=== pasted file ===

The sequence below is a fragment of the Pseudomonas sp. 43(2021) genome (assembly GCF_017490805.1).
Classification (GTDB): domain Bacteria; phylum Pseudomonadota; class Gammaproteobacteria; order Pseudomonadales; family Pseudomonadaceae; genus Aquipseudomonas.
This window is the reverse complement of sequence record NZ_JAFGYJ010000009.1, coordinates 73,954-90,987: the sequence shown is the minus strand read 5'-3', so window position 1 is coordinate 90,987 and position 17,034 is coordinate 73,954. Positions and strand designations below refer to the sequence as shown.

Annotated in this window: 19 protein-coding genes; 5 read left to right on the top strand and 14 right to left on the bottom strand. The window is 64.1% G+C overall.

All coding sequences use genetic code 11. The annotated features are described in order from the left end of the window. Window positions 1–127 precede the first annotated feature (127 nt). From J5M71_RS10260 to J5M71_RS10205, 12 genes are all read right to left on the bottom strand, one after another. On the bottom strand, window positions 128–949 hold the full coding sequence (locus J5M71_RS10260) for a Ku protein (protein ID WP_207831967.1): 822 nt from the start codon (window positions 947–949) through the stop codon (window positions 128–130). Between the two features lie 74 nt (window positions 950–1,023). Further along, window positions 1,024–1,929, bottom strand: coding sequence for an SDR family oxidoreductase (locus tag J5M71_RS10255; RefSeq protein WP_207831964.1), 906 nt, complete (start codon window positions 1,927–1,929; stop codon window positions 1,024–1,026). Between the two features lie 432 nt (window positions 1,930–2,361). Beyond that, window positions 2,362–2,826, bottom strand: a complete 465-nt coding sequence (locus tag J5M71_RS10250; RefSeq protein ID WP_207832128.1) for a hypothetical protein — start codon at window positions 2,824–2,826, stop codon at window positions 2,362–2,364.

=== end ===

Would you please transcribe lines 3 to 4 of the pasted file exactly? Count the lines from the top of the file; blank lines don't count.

This window is the reverse complement of sequence record NZ_JAFGYJ010000009.1, coordinates 73,954-90,987: the sequence shown is the minus strand read 5'-3', so window position 1 is coordinate 90,987 and position 17,034 is coordinate 73,954. Positions and strand designations below refer to the sequence as shown.

Annotated in this window: 19 protein-coding genes; 5 read left to right on the top strand and 14 right to left on the bottom strand. The window is 64.1% G+C overall.